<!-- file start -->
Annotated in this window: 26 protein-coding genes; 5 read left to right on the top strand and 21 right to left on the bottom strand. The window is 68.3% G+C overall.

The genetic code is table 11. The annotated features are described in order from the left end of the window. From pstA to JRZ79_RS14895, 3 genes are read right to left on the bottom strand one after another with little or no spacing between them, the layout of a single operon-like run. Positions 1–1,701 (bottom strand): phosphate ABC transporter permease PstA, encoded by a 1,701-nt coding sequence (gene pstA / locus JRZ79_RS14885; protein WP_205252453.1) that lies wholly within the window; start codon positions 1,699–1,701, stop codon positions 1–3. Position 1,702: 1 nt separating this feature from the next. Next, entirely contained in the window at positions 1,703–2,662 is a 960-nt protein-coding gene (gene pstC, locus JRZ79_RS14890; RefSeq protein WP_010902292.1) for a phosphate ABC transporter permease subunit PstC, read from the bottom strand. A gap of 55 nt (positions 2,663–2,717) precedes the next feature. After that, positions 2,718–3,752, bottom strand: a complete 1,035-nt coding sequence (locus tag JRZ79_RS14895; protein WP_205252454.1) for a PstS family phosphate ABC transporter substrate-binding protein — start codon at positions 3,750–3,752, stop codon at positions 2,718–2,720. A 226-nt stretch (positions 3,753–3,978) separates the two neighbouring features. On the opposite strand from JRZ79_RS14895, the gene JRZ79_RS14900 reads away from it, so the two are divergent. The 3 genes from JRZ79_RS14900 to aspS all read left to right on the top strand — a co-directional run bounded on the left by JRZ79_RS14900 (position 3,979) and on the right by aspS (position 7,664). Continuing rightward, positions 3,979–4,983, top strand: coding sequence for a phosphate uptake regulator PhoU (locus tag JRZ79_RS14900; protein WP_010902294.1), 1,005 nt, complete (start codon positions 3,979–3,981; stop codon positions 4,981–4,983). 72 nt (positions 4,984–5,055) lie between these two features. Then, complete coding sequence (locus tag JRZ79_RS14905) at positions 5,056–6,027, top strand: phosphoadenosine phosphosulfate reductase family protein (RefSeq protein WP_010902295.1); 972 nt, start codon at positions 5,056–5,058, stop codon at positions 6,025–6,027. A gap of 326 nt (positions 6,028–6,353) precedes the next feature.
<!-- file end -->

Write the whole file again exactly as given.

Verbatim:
Annotated in this window: 26 protein-coding genes; 5 read left to right on the top strand and 21 right to left on the bottom strand. The window is 68.3% G+C overall.

The genetic code is table 11. The annotated features are described in order from the left end of the window. From pstA to JRZ79_RS14895, 3 genes are read right to left on the bottom strand one after another with little or no spacing between them, the layout of a single operon-like run. Positions 1–1,701 (bottom strand): phosphate ABC transporter permease PstA, encoded by a 1,701-nt coding sequence (gene pstA / locus JRZ79_RS14885; protein WP_205252453.1) that lies wholly within the window; start codon positions 1,699–1,701, stop codon positions 1–3. Position 1,702: 1 nt separating this feature from the next. Next, entirely contained in the window at positions 1,703–2,662 is a 960-nt protein-coding gene (gene pstC, locus JRZ79_RS14890; RefSeq protein WP_010902292.1) for a phosphate ABC transporter permease subunit PstC, read from the bottom strand. A gap of 55 nt (positions 2,663–2,717) precedes the next feature. After that, positions 2,718–3,752, bottom strand: a complete 1,035-nt coding sequence (locus tag JRZ79_RS14895; protein WP_205252454.1) for a PstS family phosphate ABC transporter substrate-binding protein — start codon at positions 3,750–3,752, stop codon at positions 2,718–2,720. A 226-nt stretch (positions 3,753–3,978) separates the two neighbouring features. On the opposite strand from JRZ79_RS14895, the gene JRZ79_RS14900 reads away from it, so the two are divergent. The 3 genes from JRZ79_RS14900 to aspS all read left to right on the top strand — a co-directional run bounded on the left by JRZ79_RS14900 (position 3,979) and on the right by aspS (position 7,664). Continuing rightward, positions 3,979–4,983, top strand: coding sequence for a phosphate uptake regulator PhoU (locus tag JRZ79_RS14900; protein WP_010902294.1), 1,005 nt, complete (start codon positions 3,979–3,981; stop codon positions 4,981–4,983). 72 nt (positions 4,984–5,055) lie between these two features. Then, complete coding sequence (locus tag JRZ79_RS14905) at positions 5,056–6,027, top strand: phosphoadenosine phosphosulfate reductase family protein (RefSeq protein WP_010902295.1); 972 nt, start codon at positions 5,056–5,058, stop codon at positions 6,025–6,027. A gap of 326 nt (positions 6,028–6,353) precedes the next feature.